Sinclair, Dimmock Win World Press Multimedia Contest
Stephanie Sinclair and Jessica Dimmock won first place in the Online Feature category of the 2013 World Press Photo Multimedia Contest for “Too Young to Wed.” The documentary multimedia project was produced for the Web and featured Sinclair’s images with motion work by Dimmock. It explores the cultural practice of allowing older men to marry girls under the age of 18 in countries like Ethiopia, Yemen and Afghanistan.
The World Press Photo organization announced its multimedia awards in three categories today in Amsterdam. All first-place winners for the 2013 Multimedia Contest will receive a cash award of 1,500 euros. Second and third place winners will receive a Golden Eye Award and a diploma.
The Too Young to Wed website is a partnership between the United Nations Population Fund and VII Photo. Other winners in the Online Feature category were Liz O. Baylen of the Los Angeles Times for “Dying for Relief: Bitter Pills,” which focuses on overcoming addiction to prescription pills; and Yang Enze of Southern Metropolis Daily for “Dreams on Freewheels” about seven members of China’s Disabled Track Cycling Team, who competed in the 2012 London Paralympic Games.
World Press Photo awarded Pep Bonet of Noor Images first place in the Online Short category for “Into the Shadows.” The online film focuses on the struggles of immigrants living in Johannesburg. Second place in this category went to Arkasha Stevenson of the Los Angeles Times for “Living with a Secret,” which explores gender identity in children. Jérôme Sessini of Magnum Photos won third place for his online short “Aleppo Battleground” about members of the Free Syria Army.
The third category of the World Press Photo Multimedia Contest was Interactive Documentary, which recognizes interactive online projects that feature a “combination of photography and/or film, with animation, graphics, illustrations, sound or text.” First place was awarded to Miquel Dewever-Plana and Isabelle Fougère for “Alma, a Tale of Violence” about gang violence in Guatemala. Jeremy Mendes and Leanne Allison won second place for “Bear 71” about a female grizzly bear; and Claire O’Neill, photo editor at National Public Radio (NPR) won third place for “Lost and Found: Discover a Black-and-White Era in Full Color” about a photo historian who found a collection of photos taken in the 1930s in the trash. An honorable mention in this category went to Jake Price for “UnknownSpring,” which chronicles a Japanese community recovering from the tsunami.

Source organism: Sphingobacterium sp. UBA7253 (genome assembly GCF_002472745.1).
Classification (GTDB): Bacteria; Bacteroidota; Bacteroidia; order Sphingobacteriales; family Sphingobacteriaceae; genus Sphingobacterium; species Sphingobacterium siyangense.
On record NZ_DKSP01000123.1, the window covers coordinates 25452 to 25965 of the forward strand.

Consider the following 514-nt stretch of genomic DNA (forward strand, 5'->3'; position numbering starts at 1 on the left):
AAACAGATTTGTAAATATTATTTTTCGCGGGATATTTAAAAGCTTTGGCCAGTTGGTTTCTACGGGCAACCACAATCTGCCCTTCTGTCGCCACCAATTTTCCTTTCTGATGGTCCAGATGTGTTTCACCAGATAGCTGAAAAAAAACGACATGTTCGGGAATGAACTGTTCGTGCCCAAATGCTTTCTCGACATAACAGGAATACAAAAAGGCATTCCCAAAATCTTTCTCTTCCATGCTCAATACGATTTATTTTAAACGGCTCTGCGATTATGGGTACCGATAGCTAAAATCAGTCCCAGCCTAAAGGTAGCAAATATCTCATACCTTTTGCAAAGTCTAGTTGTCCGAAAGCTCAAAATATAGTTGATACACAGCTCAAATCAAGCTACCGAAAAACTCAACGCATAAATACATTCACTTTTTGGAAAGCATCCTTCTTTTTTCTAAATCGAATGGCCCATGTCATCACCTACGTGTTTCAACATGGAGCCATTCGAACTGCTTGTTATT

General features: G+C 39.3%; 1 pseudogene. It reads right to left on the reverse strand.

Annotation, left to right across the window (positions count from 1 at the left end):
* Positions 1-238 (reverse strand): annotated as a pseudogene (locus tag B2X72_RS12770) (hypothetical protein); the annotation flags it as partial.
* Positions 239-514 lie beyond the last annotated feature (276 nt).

The jury members for this year’s World Press Photo Multimedia Contest were Keith W. Jenkins of NPR, photojournalists Samuel Bollendorff and Susan Meiselas, Kang Kyung-ran of Frontline News Service, writer and poet Patrick Mudekereza, Bjarke Myrthu of Storyplanet.com, Caspar Sonnen of IDFA DocLab and Alan Stoga of Zemi Communications.
This is the third year that World Press Photo, a non-profit which supports visual journalism through educational programs, grants and awards, has honored multimedia storytelling. Michiel Munneke, managing director of World Press Photo, noted that “with the multimedia competition we are trying to do justice to what we see happening in the field. Our ambition is to inspire photographers to move forward and explore new territories.”
To see a complete list of winners and to view the winning projects, visit www.worldpressphoto.org.